Non-US citizen from Hong Kong unanimously appointed to San Francisco’s Election Commission

In a further sign of absolute cultural suicide, San Francisco has appointed a non-U.S. citizen from Hong Kong to oversee the city’s elections, despite the fact she can’t legally vote.

Kelly Wong, who is an immigrant rights advocate, is the newest member of the San Francisco Elections Commission. It’s a seven-member body that oversees elections and creates policy for the Department of Elections. They unanimously voted to have her on the commission.

She “is believed to be the first noncitizen appointed to the commission. At a swearing-in ceremony administered by Board of Supervisors President Aaron Peskin on Wednesday at San Francisco City Hall, dozens of people gathered to commemorate the occasion,” KQED reported.

Wong told the outlet that “she hopes her appointment is a beacon of hope for other immigrants living in the city.”

“There are always voices inside my head. Like, ‘You can’t do it. You’re not competent. You’re an immigrant. This is not your country.’ That’s not true,” Wong asserted. “If I can do it, you can do it.”

She immigrated to America in 2019 from Hong Kong to pursue her graduate studies.

“Wong’s appointment is the result of a 2020 voter-approved measure that removed the citizenship requirement to serve on San Francisco boards, commissions, and advisory bodies. Each of the commission’s seven members is appointed by a different city official, such as the mayor, city attorney, or district attorney. The Board of Supervisors voted unanimously to appoint Wong,” KQED noted.

“I’m very impressed by her commitment to enfranchising people who rarely vote, to educating people about the voting process, and to bring in noncitizens and get them the tools they need as they become citizens,” Peskin commented according to the outlet.

San Francisco’s leaders seem not to notice the irony of having a non-citizen overseeing elections there.

“Drawing on her lived experience, Wong said she wants to increase engagement among the city’s immigrant and non-English speaking communities. Anyone who has delved into San Francisco’s ballot knows it can be just as confusing for native English speakers to decipher the myriad propositions, their arguments, and the city’s ranked-choice voting system,” KQED wrote.

“Even though I’m fluent in English, I still encounter challenges in navigating a new system, let alone participating in political conversation and activities,” Wong stated in Chinese during an interview before being sworn in on Wednesday.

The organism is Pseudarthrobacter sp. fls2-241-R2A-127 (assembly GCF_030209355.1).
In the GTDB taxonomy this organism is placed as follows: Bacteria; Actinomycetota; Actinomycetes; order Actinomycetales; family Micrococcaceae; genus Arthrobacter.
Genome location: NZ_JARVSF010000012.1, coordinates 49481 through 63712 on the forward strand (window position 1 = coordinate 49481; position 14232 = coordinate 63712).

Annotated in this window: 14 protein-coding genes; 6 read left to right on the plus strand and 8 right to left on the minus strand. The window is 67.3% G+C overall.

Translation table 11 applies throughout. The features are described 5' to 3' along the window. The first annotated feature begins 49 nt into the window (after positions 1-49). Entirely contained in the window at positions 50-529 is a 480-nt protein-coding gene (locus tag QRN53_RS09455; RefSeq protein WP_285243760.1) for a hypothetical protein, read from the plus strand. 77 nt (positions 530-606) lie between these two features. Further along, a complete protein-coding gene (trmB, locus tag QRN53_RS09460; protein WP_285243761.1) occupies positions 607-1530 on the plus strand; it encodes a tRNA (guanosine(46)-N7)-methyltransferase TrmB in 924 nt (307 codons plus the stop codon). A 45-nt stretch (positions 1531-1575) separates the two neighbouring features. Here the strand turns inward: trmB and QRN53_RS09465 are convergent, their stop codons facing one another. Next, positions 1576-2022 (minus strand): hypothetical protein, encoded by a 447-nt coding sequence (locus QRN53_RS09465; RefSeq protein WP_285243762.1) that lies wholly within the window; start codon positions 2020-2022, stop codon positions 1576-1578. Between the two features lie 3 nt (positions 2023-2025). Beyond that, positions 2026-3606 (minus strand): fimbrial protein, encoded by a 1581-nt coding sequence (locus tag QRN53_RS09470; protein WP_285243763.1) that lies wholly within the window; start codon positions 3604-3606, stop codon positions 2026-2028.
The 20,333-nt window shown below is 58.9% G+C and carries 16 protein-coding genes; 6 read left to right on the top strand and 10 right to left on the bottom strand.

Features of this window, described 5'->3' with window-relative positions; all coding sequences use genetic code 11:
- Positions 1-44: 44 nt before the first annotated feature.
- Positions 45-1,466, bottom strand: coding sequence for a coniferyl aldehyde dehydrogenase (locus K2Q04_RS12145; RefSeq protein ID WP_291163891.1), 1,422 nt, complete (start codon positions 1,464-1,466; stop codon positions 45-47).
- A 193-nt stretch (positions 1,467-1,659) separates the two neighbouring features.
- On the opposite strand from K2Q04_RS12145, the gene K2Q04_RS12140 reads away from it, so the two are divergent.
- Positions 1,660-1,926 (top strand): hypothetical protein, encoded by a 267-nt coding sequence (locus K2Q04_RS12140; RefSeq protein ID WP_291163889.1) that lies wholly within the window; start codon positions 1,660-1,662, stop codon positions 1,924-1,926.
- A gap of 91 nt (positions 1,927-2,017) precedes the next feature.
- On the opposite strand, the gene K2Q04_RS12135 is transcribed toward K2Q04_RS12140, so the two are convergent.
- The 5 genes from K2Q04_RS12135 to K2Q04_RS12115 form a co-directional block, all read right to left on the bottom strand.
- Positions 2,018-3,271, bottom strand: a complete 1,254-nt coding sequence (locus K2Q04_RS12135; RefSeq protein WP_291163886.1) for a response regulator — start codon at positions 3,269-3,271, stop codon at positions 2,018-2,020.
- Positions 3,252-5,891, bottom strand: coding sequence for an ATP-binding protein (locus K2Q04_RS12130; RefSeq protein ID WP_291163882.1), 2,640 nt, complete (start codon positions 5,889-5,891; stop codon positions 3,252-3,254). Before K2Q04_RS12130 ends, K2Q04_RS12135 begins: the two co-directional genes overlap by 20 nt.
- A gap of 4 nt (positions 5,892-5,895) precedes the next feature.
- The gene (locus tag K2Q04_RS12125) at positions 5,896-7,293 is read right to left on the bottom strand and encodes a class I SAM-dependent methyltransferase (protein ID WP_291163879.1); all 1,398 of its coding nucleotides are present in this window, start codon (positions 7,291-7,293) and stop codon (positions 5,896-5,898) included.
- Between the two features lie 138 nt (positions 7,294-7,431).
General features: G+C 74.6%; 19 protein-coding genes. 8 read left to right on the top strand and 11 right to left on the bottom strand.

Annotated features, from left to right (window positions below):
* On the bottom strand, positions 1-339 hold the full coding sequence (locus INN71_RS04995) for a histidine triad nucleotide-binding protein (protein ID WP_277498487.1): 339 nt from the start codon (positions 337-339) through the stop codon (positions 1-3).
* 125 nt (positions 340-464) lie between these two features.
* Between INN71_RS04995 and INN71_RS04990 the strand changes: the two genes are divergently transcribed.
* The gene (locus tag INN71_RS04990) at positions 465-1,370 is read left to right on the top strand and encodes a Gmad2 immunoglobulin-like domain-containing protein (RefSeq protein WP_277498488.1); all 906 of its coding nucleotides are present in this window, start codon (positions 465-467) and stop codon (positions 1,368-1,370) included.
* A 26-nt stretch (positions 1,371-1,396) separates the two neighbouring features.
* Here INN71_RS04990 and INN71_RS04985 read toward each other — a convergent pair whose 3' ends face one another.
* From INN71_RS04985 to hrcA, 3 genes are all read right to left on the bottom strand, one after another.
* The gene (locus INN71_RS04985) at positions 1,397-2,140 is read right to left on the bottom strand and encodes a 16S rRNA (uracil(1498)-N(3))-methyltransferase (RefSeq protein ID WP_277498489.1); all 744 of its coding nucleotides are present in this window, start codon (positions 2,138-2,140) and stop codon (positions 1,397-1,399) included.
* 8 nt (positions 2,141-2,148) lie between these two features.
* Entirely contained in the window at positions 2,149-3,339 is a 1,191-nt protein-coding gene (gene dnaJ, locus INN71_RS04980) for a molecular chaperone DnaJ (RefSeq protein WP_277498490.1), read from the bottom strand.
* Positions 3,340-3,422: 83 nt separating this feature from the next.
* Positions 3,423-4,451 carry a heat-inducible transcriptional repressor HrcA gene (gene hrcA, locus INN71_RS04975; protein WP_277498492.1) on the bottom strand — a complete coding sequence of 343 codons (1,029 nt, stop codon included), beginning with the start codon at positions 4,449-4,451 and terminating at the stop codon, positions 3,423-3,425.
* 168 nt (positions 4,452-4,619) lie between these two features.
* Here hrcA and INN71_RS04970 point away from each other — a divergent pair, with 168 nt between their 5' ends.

Wong wants to make sure voters understand materials by ensuring they are translated correctly regarding terms such as “reparations.”

“I’ve seen how language and cultural barriers prevent immigrants with limited English proficiency from fully exercising their right to vote,” Wong claimed. “Is there a way to do voter outreach that is not just about translation but can touch on political education while maintaining neutrality and impartiality in elections?”

She has worked as an immigrant rights advocate at Chinese for Affirmative Action since 2022. It caters to San Francisco’s Chinese community.

“Noncitizens aren’t totally barred from voting in San Francisco. In 2016, after multiple attempts in previous years to pass a similar measure, voters approved Proposition N, which allowed San Francisco noncitizens to vote in school board elections if they had a child who went to school in the district. In 2022, a state Superior Court judge struck down the law in a case brought by the United States Justice Foundation, a conservative nonprofit. The California Court of Appeal ultimately reversed the ruling,” KQED said.

Democrats such as Wong will continue to attempt to make it legal for nonresidents to vote in all elections across the country.

“I think that we have to go beyond, ‘Are we doing the bare minimum to how we can get everyone fully involved?’” Vincent Pan, co-executive director of Chinese for Affirmative Action, contended.

“I’m hoping there will be a day where it won’t be as newsworthy that you have someone who’s an immigrant and a noncitizen involved in helping make the city run better, especially in a city where such a large percentage of the community is immigrants,” Pan said seemingly referring to the Chinese population there.

San Francisco Election Commission President Robin Stone told Fox News Digital in a recent interview, “I support the Board of Supervisors’ authority and decision to appoint Kelly Wong to the Elections Commission. What’s more, as public officers of the City, we respect the law and will of San Francisco voters, who removed the citizenship requirement for commissioners in 2020.”

People were quick to sound off over the development:


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